Comet dust is primitive and shows significant diversity. Our knowledge of the properties of primitive particles has expanded significantly through microscale investigations of cosmic dust samples (IDPs and AMMs) and of comet dust samples (Stardust and Rosetta's COSIMA), as well as through remote sensing (spectroscopy and imaging) via Spitzer and via spacecraft encounters with 103P/Hartley 2 and 67P/Churyumov-Gerasimenko. Microscale investigations show that comet dust and cosmic dust are particles of unequilibrated materials, including aggregates of materials unequilibrated at submicron scales. We call unequilibrated materials "primitive" and we deduce they were incorporated into ice-rich (H2O-, CO2-, and CO-ice) parent bodies that remained cold, i.e., into comets, because of the lack of aqueous or thermal alteration since particle aggregation; yet some Stardust olivines suggest mild thermal metamorphism. Primitive particles exhibit a diverse range of: structure and typology; size and size distribution of constituents; concentration and form of carbonaceous and organic matter; D-, N-, and O- isotopic enhancements over solar; Mg-, Fe-contents of the silicate minerals; the compositions and concentrations of sulfides, and of less abundant mineral species such as chondrules, CAIs and carbonates. The unifomity within a group of samples points to: aerodynamic sorting of particles and/or particle constituents; the inclusion of a limited range of oxygen fugacities; the inclusion or exclusion of chondrules; a selection of organics. The properites of primitive particles imply there were disk processes that resulted in different comets having particular selections of primitive materials. The diversity of primitive particles has implications for the diversity of materials in the protoplanetary disk present at the time and in the region where the comets formed.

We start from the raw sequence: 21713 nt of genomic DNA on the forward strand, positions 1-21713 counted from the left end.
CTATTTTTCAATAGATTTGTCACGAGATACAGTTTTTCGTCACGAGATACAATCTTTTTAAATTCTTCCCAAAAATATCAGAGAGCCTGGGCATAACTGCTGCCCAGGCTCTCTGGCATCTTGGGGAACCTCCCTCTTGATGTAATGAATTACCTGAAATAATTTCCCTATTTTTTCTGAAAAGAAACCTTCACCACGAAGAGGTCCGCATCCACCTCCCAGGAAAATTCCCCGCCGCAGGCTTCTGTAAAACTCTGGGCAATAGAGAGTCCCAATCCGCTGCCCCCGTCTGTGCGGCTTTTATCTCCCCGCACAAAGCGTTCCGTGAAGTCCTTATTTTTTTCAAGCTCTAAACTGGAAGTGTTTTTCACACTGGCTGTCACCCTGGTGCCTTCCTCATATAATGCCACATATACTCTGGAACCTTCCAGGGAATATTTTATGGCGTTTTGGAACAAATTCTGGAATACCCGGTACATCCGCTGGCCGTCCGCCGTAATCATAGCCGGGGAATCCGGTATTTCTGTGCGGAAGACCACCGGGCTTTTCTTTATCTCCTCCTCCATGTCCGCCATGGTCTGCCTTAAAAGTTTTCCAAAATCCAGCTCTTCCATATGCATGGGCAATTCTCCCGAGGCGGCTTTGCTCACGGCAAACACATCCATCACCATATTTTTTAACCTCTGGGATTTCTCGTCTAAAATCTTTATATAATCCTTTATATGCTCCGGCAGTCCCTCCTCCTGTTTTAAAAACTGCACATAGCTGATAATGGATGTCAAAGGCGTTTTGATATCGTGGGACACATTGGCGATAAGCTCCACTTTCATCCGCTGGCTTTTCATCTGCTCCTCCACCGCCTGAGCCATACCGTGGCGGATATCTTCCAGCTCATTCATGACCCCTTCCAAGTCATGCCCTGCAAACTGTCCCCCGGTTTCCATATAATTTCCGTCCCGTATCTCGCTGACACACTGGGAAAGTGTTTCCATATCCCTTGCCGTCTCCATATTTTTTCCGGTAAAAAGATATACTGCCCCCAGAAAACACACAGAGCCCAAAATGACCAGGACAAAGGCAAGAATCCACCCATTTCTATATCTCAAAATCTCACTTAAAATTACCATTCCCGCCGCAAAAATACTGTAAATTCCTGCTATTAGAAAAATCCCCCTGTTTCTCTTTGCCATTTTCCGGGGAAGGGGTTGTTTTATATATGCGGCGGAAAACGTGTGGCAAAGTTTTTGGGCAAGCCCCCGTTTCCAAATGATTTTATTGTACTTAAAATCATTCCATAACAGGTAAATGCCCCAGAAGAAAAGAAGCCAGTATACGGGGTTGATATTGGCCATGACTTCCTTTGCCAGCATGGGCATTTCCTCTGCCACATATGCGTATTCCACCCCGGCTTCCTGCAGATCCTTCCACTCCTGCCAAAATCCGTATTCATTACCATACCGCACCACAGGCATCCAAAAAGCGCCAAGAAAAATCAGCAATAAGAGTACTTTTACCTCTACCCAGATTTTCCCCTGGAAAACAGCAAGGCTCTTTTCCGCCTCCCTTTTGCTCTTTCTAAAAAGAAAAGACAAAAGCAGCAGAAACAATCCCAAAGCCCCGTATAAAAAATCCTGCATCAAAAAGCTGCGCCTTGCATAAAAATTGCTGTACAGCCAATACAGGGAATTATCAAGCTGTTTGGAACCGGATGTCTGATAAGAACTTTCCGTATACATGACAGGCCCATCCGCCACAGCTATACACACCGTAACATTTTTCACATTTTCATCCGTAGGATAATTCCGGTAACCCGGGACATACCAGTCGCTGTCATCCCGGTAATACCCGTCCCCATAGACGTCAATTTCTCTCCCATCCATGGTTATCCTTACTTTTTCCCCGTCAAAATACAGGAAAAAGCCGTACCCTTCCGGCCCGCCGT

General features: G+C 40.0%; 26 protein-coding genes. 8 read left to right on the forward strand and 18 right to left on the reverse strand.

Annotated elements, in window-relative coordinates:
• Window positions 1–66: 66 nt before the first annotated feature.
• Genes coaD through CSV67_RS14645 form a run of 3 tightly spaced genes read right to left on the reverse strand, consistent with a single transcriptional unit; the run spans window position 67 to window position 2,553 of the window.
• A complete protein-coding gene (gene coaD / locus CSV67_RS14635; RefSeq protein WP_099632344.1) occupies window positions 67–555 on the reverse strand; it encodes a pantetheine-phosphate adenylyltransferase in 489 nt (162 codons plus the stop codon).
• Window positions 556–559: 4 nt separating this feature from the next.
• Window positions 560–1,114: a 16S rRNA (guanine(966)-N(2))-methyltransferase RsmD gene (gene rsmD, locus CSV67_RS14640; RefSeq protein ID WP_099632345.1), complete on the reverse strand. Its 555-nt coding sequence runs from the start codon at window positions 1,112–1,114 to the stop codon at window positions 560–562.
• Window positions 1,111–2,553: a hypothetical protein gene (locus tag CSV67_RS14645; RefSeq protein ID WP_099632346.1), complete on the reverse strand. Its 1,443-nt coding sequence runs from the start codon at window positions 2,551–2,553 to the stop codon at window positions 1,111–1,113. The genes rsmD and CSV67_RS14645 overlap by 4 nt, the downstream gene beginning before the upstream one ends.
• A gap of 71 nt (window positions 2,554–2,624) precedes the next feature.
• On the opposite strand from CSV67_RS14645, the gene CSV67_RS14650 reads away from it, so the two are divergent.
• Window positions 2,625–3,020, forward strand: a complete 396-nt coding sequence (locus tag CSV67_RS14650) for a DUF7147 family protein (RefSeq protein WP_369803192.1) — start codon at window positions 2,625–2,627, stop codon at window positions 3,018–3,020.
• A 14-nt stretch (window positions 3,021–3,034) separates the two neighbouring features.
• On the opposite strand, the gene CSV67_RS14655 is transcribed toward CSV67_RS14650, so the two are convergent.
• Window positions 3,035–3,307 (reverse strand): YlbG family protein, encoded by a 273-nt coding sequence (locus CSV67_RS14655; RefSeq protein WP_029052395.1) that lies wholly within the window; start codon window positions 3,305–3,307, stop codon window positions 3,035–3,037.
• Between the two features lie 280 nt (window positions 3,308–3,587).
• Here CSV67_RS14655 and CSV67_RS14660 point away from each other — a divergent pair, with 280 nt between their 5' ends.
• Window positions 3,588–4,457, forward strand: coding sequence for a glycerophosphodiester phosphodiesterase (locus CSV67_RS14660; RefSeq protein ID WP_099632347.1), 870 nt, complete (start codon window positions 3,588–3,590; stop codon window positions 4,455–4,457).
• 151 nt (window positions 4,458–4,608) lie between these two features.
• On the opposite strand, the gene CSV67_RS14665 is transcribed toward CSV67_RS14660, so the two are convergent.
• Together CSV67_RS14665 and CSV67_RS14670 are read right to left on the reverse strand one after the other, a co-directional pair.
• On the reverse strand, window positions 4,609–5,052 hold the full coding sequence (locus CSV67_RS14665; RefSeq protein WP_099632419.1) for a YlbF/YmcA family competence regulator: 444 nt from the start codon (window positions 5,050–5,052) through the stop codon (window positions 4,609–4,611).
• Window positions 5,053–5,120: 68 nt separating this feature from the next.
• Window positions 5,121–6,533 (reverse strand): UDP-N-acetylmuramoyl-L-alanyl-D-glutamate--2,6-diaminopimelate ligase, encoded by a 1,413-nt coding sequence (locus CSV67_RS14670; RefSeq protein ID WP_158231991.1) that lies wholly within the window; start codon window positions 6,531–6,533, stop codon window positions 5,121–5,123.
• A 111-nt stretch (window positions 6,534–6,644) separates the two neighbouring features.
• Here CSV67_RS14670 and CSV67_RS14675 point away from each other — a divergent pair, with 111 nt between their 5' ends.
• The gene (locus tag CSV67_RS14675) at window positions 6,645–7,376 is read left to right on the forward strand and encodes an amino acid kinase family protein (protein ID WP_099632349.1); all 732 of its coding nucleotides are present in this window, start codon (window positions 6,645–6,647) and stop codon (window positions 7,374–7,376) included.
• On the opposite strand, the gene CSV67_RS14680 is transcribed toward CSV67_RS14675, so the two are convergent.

Summary of discussions, placing the Rosetta results in context, and the next steps in cometary science
Professor Michael F. A'Hearn, University of Maryland, USA
Rosetta has brought a wealth of new data about composition, structure, and processes on 67P/Churyumov-Gerasimenko (C-G). At this point the implications of the data are still being sorted but many things are already clear. There is an emerging consensus that Rosetta confirms our long-standing claims that except for the very near surface layers, the bulk of the nucleus is pristine, i.e., it has not changed in structure or composition since formation roughly 4.5 Gy ago. The one exception is the surface and near surface region which has been changed substantially both by removal of the surface and by redeposition of material from one portion of the nucleus to another.
The measurement of D/H in C-G as being higher than in any other comet was the trigger for dynamicists to rethink the origin of Jupiter-family vis a vis Oort-cloud comets, such that they formed in a very extended region common to both dynamical classes. The detection of super-volatiles requires that the bulk interior have formed very cold and remained cold since formation. The nuclear surface exhibited many new and unexpected features – hard areas below the surface and at the surface elsewhere, long cracks, some of which look like thermal fracturing, while others could be mechanical stresses, surface changes in the form of subsidence in areas that rapidly expand radially, higher dust/ice ratios than many of us expected, and extremely high porosity (>70% in the bulk nucleus) with no evidence for macroscopic voids.
This review will place the results from Rosetta, including those presented at this meeting, in the larger context of the ensemble of comets and look at where we go from here.